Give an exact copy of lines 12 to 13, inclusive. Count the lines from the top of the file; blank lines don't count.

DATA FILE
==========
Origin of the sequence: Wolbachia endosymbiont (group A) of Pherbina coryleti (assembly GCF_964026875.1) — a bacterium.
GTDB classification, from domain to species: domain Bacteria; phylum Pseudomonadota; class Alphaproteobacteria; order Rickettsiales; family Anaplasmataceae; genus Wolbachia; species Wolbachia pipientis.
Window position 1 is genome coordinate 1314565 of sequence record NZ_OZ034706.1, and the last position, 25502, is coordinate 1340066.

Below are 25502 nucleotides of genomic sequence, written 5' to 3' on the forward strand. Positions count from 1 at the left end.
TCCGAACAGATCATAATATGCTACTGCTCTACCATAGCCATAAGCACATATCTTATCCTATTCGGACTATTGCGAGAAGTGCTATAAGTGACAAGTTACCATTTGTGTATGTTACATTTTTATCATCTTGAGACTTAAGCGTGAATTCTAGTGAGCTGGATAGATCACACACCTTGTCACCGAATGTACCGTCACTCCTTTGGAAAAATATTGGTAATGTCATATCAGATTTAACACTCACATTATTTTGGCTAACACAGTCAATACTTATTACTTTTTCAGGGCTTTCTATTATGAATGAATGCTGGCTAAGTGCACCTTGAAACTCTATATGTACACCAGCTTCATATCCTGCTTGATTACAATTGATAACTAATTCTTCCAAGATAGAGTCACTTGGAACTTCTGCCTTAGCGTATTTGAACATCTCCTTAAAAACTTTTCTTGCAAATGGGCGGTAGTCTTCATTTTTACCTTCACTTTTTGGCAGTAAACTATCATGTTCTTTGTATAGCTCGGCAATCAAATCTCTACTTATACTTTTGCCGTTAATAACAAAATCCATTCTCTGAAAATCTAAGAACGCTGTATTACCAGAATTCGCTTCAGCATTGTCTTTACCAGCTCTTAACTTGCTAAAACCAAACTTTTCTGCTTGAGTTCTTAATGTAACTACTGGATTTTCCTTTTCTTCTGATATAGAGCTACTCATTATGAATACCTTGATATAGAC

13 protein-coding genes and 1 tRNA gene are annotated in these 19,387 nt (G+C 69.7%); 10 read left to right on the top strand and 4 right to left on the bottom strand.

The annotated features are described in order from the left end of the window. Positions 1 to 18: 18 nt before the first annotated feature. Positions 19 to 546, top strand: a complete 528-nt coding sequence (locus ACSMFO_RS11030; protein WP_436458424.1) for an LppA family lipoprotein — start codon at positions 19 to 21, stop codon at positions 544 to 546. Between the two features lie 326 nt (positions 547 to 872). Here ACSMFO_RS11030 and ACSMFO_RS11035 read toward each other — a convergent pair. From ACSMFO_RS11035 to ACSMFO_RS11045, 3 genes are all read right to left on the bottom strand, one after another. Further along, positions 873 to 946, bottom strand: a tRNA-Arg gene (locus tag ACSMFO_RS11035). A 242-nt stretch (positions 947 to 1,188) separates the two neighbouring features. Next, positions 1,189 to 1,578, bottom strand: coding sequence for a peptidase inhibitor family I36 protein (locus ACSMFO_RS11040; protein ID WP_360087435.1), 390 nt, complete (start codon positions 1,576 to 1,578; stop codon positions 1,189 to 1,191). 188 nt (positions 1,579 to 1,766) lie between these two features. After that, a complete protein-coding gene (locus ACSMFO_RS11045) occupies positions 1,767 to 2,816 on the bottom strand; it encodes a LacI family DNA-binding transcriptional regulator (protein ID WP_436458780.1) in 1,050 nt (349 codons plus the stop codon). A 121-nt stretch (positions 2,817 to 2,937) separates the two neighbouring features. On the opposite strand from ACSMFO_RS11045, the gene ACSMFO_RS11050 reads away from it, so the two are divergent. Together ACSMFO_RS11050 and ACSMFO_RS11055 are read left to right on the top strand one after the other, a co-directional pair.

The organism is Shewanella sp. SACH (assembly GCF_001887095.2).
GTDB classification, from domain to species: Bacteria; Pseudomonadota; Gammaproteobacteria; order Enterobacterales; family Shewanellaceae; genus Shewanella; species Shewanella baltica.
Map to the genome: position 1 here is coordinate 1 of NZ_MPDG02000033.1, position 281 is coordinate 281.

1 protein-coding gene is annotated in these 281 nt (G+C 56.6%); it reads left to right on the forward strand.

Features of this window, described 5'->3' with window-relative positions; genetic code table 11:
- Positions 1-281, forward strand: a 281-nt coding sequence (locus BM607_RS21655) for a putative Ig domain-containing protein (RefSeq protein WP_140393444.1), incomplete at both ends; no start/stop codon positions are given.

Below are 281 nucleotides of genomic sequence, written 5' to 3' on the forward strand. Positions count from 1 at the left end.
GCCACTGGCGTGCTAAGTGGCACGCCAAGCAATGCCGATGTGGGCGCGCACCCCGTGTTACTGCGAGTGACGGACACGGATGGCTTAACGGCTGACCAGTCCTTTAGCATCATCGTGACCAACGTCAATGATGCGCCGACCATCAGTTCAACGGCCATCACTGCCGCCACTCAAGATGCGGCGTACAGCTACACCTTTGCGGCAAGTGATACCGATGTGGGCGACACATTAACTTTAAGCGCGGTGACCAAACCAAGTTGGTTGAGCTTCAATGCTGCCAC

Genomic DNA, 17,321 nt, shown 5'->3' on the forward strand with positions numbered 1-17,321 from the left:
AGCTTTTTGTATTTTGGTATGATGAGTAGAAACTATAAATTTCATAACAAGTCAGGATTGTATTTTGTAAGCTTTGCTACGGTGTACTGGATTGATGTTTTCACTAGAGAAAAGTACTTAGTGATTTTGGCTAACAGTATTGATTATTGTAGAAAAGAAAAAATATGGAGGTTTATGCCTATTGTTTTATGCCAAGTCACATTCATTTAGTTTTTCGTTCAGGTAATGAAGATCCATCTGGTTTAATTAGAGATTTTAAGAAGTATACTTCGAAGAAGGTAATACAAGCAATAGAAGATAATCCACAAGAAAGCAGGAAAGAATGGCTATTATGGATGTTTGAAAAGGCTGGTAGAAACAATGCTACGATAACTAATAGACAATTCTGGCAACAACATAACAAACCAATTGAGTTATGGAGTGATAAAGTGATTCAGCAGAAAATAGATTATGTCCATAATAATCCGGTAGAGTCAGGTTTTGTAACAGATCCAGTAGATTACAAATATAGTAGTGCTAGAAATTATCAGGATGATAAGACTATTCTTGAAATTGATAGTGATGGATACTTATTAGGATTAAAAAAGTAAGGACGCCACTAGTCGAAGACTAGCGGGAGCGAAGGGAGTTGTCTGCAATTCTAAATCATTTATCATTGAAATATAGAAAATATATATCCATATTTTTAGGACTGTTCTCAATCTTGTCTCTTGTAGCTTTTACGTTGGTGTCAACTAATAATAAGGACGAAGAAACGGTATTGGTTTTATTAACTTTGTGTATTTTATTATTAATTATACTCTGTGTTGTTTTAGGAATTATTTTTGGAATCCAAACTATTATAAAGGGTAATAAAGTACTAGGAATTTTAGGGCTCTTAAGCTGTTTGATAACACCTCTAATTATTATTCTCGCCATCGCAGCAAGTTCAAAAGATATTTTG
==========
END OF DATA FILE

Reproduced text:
Features of this window, described 5'->3' with window-relative positions; genetic code table 11:
- Positions 1-281, forward strand: a 281-nt coding sequence (locus BM607_RS21655) for a putative Ig domain-containing protein (RefSeq protein WP_140393444.1), incomplete at both ends; no start/stop codon positions are given.